The problem with our political system is not simply the two major parties. Ultimately it’s not even the fact that big corporations are buying influence with political donations. The root of the problem is the hierarchical, adversarial nature of representative parliamentary democracy itself, and the bureaucratised, centralised, top-down style of government that accompanies it.
Generally speaking, the kinds of people who will be best placed to win seats as independents in the current electoral system will not be so different in terms of wealth, life experiences and worldviews from the kinds of people who currently run our country. A parliament comprised mostly of independent MPs and ‘centrist’ minor parties who are more responsive to their electorate and more difficult for vested corporate interests to manipulate would definitely be a marked improvement from what we have at the moment.
But when each MP represents big electorates of 100 000+ voters, and those MPs are largely still drinking the neoliberal Kool-Aid, most of the problems we see within our current political system are likely to remain in slightly different forms. A trend towards electing more independents of the Kerryn Phelps mould – people who rightly attack the major parties’ bullshit but who also don’t see anything fundamentally wrong with society as a whole – might actually serve as a circuit breaker or pressure relief valve, delaying or de-escalating the urgent and necessary push for more substantive changes.
Right now, a lot of voters aren’t sure whether they’re feeling disempowered by the political system as a whole, or are just frustrated with Labor and the Liberals. Voting in establishmentarian independents might give people the false sense that they’ve done all they need to do (and can do) to respond to the failures of mainstream politics.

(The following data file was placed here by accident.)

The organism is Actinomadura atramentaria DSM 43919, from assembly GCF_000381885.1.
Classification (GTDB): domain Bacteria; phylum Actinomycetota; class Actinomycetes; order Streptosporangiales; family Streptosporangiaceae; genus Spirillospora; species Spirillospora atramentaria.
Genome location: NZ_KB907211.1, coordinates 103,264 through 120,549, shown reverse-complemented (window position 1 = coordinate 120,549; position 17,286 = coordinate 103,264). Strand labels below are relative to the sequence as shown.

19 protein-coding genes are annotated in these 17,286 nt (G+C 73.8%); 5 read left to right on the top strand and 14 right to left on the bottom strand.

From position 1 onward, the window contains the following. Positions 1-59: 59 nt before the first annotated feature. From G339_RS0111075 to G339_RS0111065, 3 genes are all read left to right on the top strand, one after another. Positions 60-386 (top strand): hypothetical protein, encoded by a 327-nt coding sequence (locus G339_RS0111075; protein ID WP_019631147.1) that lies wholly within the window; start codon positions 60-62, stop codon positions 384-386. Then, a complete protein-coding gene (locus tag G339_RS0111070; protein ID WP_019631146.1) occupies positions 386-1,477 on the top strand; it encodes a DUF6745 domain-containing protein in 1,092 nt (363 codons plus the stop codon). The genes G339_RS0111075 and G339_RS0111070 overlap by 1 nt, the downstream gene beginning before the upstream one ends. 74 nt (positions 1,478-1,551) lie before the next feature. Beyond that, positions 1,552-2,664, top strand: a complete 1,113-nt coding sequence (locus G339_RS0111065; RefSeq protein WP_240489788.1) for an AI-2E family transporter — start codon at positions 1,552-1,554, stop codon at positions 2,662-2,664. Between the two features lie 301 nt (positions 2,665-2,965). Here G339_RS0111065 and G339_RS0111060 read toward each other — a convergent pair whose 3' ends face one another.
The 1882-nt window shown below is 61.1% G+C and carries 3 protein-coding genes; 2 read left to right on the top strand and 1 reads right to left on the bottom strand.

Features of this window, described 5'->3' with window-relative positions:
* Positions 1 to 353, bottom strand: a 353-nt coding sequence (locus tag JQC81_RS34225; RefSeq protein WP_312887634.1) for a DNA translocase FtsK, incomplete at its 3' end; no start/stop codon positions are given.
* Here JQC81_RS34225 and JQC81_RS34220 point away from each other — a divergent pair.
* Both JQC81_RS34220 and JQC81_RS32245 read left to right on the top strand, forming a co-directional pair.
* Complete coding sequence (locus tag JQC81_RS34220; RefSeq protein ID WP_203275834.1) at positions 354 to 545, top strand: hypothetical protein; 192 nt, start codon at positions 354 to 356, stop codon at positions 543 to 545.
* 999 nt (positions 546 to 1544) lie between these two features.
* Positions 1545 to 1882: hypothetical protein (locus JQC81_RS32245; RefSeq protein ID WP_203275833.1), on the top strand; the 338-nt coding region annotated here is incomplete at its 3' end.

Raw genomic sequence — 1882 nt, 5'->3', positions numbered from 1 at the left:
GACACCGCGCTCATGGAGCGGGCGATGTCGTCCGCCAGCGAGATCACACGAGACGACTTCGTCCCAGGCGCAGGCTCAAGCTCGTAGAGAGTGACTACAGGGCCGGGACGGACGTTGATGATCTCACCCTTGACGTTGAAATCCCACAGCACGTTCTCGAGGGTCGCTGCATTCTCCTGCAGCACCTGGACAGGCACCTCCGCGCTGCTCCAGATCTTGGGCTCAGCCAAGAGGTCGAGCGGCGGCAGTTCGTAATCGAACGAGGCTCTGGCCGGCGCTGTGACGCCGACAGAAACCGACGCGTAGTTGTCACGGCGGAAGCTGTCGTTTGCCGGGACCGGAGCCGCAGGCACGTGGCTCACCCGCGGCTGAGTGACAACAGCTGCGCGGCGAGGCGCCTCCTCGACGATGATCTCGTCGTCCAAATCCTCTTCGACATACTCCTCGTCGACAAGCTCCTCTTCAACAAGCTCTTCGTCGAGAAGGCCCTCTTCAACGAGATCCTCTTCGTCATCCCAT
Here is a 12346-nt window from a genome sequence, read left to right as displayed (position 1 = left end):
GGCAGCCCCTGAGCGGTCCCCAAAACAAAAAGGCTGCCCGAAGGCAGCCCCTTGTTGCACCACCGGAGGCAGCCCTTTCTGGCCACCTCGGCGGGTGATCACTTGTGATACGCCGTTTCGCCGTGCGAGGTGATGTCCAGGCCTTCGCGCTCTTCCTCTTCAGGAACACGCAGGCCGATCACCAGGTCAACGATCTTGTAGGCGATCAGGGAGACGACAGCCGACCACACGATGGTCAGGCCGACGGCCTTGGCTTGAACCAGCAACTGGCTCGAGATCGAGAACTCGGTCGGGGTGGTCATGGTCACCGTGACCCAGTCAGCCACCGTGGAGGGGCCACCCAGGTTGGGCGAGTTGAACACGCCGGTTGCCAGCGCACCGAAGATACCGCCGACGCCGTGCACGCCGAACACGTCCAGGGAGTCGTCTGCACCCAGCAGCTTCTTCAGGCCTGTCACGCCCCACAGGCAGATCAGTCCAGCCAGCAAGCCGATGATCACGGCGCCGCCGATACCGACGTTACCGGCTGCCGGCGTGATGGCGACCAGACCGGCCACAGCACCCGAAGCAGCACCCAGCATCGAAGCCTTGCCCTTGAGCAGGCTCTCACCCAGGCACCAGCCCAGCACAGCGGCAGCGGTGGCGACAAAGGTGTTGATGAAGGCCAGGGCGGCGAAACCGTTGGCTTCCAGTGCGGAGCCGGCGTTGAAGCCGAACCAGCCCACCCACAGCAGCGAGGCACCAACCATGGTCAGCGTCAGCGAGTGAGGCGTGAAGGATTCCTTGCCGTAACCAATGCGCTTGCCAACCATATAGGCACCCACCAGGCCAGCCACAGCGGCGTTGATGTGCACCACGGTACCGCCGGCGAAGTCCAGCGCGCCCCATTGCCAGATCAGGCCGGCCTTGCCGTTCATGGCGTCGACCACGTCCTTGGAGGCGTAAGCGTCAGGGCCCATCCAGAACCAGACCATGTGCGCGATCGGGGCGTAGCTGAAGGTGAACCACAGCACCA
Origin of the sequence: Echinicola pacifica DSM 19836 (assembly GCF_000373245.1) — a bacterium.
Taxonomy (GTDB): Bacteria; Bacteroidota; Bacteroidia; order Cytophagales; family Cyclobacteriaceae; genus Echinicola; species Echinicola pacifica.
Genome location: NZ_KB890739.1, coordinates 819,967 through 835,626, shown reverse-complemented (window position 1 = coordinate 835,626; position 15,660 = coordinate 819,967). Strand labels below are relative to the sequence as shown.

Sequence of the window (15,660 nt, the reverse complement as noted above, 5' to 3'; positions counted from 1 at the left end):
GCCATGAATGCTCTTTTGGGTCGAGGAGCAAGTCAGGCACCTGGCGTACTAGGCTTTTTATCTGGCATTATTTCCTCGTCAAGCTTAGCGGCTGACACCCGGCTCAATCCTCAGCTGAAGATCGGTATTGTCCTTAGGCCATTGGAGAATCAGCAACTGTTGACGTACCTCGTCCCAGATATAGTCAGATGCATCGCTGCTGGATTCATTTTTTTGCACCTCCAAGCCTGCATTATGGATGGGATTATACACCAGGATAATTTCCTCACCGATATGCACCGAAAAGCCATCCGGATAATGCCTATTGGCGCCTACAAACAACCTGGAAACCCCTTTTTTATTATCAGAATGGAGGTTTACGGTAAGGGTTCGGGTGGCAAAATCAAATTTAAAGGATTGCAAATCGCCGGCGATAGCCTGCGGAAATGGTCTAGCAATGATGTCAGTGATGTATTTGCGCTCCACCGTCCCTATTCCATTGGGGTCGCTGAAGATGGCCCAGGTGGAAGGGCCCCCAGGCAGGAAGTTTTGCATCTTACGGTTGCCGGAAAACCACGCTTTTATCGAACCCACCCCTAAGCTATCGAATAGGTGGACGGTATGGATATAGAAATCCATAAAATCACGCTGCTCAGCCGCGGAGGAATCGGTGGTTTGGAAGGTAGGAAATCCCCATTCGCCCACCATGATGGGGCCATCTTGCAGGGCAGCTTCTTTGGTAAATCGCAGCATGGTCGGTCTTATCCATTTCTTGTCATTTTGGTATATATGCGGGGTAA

The bigger immediate risk is that privileged, politically engaged electorates like Wentworth will make the astute calculation that a savvy independent is more likely to represent their interests than a major party seat-warmer, while more impoverished electorates continue to elect Labor and Liberal candidates. This could result in a parliament where independent MPs follow the wishes of their wealthier constituencies and use their balance of power to reinforce neoliberalism, while continuing to employ anti-establishment rhetoric and making it harder for voters to diagnose the real reasons the system is failing them.
I’m not asserting that this is definitely what will happen. Like I said at the outset, I think we should resist the temptation to draw universal conclusions from one by-election. The takeaway lesson – if there is one – is that those of us who seek a more radical and fundamental transformation of our political and economic systems, and of our society as a whole, should probably resist the temptation to simply heap all the blame on Labor and the Liberals.
There’s a big difference between simply saying “the major parties are fucked” and saying “the whole system is fucked.” The former message creates space for all manner of capitalist independents and ‘centrist’ groupings to win seats, but doesn’t necessarily solve anything long-term.
This might all seem obvious to some, but the distinction is important for minor parties like the Greens, who have been saying for years that neither Labor nor the Liberals care about ordinary people, but still can’t increase their national primary vote beyond the low teens. We must continually highlight the failings of our parliamentary system as a whole, and argue strongly for structural changes that give ordinary people more direct power, rather than taking the easier road of simply saying “elect us because the two majors are awful and we’re not.”
With so many balls in the air, no-one can predict with confidence where our political system is heading. But Wentworth reminds us that we could foreseeably see more and more Labor and Liberal seats won by pro-status quo independents, without anything really changing.